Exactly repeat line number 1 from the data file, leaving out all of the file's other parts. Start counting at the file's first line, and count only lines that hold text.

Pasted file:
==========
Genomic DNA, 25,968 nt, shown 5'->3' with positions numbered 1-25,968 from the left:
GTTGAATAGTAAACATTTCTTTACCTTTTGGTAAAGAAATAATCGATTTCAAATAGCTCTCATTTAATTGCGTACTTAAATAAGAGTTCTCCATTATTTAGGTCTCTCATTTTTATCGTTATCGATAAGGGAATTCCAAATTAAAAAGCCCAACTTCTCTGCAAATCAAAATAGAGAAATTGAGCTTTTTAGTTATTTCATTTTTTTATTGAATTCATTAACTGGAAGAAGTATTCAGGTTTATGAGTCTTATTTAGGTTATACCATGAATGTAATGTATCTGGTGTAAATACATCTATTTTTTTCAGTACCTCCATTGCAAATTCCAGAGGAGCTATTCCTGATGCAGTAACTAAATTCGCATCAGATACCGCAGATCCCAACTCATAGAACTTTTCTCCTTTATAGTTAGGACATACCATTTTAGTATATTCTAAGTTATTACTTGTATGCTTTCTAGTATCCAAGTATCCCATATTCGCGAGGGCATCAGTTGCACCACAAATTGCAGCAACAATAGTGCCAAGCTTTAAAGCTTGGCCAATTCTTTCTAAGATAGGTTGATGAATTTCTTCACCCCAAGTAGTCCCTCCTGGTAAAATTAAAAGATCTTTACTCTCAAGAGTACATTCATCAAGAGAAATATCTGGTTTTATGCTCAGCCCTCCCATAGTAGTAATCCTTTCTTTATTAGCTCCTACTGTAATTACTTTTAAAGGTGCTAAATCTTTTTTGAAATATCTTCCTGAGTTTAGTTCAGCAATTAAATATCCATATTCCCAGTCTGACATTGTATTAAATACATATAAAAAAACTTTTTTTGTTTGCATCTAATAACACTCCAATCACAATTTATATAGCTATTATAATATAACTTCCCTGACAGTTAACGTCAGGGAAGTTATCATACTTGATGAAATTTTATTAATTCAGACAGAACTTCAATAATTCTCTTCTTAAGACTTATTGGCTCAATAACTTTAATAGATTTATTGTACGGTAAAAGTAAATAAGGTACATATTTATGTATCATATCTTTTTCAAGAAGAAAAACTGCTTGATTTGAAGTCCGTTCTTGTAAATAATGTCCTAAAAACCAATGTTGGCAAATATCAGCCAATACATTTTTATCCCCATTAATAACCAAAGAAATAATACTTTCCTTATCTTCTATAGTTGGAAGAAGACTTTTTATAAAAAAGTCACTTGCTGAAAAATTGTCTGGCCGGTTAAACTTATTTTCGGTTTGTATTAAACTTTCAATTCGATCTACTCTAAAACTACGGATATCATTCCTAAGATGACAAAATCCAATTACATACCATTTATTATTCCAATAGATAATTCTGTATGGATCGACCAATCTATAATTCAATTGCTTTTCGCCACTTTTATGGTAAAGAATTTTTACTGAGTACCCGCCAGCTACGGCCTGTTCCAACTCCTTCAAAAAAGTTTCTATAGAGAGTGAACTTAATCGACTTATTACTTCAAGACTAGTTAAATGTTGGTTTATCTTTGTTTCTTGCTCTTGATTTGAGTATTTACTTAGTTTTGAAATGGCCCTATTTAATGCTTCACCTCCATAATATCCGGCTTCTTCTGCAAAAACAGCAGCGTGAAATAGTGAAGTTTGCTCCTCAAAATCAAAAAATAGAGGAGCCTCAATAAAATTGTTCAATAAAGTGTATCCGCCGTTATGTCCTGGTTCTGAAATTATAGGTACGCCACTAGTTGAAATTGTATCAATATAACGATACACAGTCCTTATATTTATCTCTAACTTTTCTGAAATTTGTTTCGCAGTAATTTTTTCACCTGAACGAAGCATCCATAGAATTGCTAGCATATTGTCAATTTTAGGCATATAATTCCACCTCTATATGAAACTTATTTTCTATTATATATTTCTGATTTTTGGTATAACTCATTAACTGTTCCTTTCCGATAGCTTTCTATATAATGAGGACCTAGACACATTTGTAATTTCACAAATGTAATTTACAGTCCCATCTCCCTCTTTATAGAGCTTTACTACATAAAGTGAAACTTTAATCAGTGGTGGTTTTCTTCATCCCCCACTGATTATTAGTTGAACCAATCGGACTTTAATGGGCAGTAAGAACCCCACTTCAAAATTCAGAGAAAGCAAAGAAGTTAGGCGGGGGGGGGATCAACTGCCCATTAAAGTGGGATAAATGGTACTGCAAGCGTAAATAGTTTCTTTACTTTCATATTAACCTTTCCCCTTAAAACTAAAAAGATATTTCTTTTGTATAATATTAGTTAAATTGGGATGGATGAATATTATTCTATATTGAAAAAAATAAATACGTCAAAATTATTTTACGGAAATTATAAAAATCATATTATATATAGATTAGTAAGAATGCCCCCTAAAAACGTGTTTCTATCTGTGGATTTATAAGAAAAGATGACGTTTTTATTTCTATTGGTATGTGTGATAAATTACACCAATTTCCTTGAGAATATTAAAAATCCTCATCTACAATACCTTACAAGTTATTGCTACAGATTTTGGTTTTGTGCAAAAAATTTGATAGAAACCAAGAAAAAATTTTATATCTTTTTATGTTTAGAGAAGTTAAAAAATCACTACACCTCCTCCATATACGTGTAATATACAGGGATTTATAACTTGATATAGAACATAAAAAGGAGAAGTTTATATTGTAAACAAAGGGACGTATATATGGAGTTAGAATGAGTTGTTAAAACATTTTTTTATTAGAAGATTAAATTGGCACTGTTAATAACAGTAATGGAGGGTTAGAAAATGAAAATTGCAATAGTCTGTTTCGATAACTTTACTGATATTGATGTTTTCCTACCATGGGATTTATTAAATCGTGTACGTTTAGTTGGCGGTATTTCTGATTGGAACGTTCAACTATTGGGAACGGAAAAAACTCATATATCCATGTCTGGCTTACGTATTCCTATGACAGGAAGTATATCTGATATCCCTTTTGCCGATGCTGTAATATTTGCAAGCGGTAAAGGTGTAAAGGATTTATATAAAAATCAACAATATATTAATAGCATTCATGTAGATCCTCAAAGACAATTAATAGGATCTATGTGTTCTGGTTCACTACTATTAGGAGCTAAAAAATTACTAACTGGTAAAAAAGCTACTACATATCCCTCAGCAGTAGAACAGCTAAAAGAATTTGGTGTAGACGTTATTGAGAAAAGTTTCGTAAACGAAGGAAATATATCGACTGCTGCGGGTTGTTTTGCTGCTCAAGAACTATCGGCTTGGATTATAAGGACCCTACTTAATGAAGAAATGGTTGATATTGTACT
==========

Genomic DNA, 25,968 nt, shown 5'->3' with positions numbered 1-25,968 from the left: